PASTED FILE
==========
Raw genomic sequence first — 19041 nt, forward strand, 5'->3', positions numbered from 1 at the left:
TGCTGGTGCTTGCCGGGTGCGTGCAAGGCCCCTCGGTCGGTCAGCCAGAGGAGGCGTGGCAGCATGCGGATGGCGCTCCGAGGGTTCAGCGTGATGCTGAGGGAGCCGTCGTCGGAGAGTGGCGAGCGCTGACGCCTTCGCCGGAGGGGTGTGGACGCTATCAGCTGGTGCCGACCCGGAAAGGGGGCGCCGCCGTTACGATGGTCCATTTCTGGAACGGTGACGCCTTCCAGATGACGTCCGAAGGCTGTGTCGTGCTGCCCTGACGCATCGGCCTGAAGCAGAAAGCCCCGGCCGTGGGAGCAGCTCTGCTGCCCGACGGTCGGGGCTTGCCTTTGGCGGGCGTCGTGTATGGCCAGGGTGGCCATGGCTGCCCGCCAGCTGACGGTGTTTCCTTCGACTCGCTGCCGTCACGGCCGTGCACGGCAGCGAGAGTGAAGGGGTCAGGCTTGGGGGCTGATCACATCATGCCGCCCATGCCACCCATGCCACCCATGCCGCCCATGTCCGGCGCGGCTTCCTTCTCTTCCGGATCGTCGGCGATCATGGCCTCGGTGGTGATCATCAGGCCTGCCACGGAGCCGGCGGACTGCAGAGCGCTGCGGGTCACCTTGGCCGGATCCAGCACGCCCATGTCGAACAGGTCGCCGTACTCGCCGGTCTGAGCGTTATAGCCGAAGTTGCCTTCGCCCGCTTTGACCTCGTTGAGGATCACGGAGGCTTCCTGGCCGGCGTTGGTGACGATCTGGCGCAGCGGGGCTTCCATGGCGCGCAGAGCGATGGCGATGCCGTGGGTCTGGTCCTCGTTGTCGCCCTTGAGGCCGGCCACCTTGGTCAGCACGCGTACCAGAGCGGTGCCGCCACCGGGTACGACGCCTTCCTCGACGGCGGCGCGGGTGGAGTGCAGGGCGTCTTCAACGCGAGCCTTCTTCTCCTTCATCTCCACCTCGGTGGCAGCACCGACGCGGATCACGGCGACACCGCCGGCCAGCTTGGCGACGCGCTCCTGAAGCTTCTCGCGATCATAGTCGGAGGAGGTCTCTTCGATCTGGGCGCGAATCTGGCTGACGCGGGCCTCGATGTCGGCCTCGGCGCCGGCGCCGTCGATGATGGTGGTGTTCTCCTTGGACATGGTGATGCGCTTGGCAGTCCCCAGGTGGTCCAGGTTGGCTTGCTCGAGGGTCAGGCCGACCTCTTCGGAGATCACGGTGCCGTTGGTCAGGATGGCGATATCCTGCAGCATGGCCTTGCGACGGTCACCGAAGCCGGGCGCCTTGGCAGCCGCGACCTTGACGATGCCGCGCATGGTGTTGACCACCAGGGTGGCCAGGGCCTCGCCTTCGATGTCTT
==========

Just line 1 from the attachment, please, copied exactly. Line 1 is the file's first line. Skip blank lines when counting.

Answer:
Raw genomic sequence first — 19041 nt, forward strand, 5'->3', positions numbered from 1 at the left: